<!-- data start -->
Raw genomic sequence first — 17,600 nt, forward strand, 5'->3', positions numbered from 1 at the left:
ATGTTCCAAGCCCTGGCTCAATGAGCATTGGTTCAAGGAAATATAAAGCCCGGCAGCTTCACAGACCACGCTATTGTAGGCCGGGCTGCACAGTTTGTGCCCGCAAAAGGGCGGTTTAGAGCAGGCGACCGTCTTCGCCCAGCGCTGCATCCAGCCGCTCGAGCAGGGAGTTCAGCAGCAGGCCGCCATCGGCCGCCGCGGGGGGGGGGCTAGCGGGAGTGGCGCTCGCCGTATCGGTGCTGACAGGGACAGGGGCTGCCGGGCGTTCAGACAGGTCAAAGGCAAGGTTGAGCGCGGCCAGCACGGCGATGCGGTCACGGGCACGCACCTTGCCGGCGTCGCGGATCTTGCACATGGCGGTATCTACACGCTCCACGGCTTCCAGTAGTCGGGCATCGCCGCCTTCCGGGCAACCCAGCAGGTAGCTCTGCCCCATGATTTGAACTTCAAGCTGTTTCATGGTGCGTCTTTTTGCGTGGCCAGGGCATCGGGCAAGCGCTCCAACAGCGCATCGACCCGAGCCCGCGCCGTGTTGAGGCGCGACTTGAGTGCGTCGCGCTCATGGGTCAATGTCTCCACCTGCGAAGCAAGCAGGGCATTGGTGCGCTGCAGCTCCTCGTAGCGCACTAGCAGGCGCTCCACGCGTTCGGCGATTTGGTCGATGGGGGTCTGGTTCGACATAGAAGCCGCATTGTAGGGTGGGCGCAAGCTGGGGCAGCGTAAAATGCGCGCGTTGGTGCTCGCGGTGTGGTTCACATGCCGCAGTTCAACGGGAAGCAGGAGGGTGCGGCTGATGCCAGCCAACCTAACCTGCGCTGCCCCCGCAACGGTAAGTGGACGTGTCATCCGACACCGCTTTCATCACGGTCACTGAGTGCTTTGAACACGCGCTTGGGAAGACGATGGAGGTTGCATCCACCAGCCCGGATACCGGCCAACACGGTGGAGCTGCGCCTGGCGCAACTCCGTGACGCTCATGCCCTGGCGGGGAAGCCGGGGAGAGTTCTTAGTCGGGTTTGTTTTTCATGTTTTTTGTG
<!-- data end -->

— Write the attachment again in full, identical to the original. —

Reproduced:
Raw genomic sequence first — 17,600 nt, forward strand, 5'->3', positions numbered from 1 at the left:
ATGTTCCAAGCCCTGGCTCAATGAGCATTGGTTCAAGGAAATATAAAGCCCGGCAGCTTCACAGACCACGCTATTGTAGGCCGGGCTGCACAGTTTGTGCCCGCAAAAGGGCGGTTTAGAGCAGGCGACCGTCTTCGCCCAGCGCTGCATCCAGCCGCTCGAGCAGGGAGTTCAGCAGCAGGCCGCCATCGGCCGCCGCGGGGGGGGGGCTAGCGGGAGTGGCGCTCGCCGTATCGGTGCTGACAGGGACAGGGGCTGCCGGGCGTTCAGACAGGTCAAAGGCAAGGTTGAGCGCGGCCAGCACGGCGATGCGGTCACGGGCACGCACCTTGCCGGCGTCGCGGATCTTGCACATGGCGGTATCTACACGCTCCACGGCTTCCAGTAGTCGGGCATCGCCGCCTTCCGGGCAACCCAGCAGGTAGCTCTGCCCCATGATTTGAACTTCAAGCTGTTTCATGGTGCGTCTTTTTGCGTGGCCAGGGCATCGGGCAAGCGCTCCAACAGCGCATCGACCCGAGCCCGCGCCGTGTTGAGGCGCGACTTGAGTGCGTCGCGCTCATGGGTCAATGTCTCCACCTGCGAAGCAAGCAGGGCATTGGTGCGCTGCAGCTCCTCGTAGCGCACTAGCAGGCGCTCCACGCGTTCGGCGATTTGGTCGATGGGGGTCTGGTTCGACATAGAAGCCGCATTGTAGGGTGGGCGCAAGCTGGGGCAGCGTAAAATGCGCGCGTTGGTGCTCGCGGTGTGGTTCACATGCCGCAGTTCAACGGGAAGCAGGAGGGTGCGGCTGATGCCAGCCAACCTAACCTGCGCTGCCCCCGCAACGGTAAGTGGACGTGTCATCCGACACCGCTTTCATCACGGTCACTGAGTGCTTTGAACACGCGCTTGGGAAGACGATGGAGGTTGCATCCACCAGCCCGGATACCGGCCAACACGGTGGAGCTGCGCCTGGCGCAACTCCGTGACGCTCATGCCCTGGCGGGGAAGCCGGGGAGAGTTCTTAGTCGGGTTTGTTTTTCATGTTTTTTGTG